Evernote is extremely flexible in naming rules for stacks, notebooks, and tags. However, this flexibility can lead to problems when trying to export Evernote to another system such as Obsidian. This post outlines some naming conventions that one can use to improve interoperability.
Stacks and Notebooks
Stacks are a collection of notebooks, and notebooks are a collection of notes. Many other systems map stacks and notebooks to folders, and notes to files. Thus, stacks, notebooks, and files should follow the same naming rules as folders and files in the operating system and should:
- not contain any of the following characters:
- not end with a period
- not end with a space
- not start with a space
- not start with a period or tilde
- not contain any of the following reserved words:
For example, I had used .Inbox for a Notebook but when it got ported to another system, the .Inbox directory was hidden from normal view. I had to rename it to +Inbox to make it visible.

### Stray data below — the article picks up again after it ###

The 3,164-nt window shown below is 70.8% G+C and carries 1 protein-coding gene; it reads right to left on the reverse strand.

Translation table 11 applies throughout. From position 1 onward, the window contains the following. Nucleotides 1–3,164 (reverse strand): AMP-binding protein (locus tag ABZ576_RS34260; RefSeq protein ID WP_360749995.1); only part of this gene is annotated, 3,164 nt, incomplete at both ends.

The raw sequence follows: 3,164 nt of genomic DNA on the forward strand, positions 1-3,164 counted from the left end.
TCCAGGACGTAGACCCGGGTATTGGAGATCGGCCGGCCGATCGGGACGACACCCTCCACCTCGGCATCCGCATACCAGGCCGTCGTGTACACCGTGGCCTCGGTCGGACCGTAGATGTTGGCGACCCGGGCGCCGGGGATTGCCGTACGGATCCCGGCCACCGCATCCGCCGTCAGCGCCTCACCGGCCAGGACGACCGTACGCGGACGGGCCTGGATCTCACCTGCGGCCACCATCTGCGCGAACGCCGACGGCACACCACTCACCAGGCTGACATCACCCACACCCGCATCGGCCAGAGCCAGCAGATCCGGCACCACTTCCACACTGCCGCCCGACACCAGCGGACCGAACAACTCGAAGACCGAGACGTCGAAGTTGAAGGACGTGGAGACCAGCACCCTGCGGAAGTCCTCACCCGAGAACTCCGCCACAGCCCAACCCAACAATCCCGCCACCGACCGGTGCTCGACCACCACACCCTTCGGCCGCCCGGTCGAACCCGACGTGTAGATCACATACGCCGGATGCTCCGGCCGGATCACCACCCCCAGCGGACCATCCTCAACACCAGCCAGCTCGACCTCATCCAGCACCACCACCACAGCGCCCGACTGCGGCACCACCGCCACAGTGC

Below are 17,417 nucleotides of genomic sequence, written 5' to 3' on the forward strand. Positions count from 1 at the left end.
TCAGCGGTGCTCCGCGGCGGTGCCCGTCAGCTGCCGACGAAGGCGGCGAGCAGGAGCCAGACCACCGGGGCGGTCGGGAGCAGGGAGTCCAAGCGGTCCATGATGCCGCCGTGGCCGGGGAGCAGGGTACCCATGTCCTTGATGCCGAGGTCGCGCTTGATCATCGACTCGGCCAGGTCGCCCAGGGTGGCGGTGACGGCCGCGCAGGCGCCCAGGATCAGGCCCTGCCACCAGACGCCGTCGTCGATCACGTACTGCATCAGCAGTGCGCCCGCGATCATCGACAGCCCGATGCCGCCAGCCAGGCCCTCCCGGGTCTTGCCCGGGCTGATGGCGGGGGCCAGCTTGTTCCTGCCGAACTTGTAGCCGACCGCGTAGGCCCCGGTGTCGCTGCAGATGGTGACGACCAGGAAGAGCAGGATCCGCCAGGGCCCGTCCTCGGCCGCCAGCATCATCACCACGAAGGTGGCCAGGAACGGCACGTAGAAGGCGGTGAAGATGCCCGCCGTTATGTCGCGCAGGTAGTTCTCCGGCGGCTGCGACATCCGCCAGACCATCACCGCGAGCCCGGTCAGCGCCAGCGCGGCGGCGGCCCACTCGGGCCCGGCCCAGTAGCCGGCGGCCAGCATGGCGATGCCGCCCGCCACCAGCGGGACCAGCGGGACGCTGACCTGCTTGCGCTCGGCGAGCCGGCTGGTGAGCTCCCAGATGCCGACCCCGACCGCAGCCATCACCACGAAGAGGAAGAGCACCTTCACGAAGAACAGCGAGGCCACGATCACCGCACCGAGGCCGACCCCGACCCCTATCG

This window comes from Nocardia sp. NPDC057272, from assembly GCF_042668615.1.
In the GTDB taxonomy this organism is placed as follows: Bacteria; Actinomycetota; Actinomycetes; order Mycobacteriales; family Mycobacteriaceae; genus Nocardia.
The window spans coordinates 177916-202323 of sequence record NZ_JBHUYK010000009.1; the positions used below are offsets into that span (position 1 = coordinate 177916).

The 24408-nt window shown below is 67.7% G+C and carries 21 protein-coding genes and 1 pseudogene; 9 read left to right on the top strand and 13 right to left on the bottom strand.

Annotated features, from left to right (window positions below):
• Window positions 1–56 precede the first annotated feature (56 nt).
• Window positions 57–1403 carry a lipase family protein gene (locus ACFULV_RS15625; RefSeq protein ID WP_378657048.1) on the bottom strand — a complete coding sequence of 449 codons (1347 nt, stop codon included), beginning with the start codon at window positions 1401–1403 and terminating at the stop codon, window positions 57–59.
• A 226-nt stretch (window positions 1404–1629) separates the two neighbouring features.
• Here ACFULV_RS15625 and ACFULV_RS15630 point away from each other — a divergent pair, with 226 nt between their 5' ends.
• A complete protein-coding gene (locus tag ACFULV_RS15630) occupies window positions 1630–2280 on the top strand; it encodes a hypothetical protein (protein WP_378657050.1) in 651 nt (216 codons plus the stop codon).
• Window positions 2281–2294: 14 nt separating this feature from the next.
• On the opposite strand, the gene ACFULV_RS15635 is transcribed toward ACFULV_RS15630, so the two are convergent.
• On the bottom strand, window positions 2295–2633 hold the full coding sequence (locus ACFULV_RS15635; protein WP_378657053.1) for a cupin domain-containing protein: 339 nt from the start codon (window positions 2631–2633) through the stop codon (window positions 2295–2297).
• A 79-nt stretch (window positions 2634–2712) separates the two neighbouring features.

I found notes are harder to manage within a restrictive naming convention, given the need for friendly, informative titles and auto-generated names from clipping activities.
Evernote does not put many restrictions on tags either. They can be multi-word with space separating the words, and can contain special characters. However, many other PKM/Note systems do not allow spaces in tags, and some do not allow special characters. Consider limiting tags to only alphanumeric characters and hyphens.
I found lots of issues with my tag usage. Below are my original tags, and more interoperable tags.
|Original Evernote Tag||Interoperable Tag||Comment|
|!not Agenda||NOT_AGENDA||meta info: all caps, use _ between words|
|command line||commandLine||use camel case for multi-word topics or hyphens|
|@FredJones||FredJones||Use Pascal case for proper names|
You can wait to fix these problems as you migrate (if you do) but it may be useful to adopt naming conventions that provide interoperability to reduce the friction and time of migration later.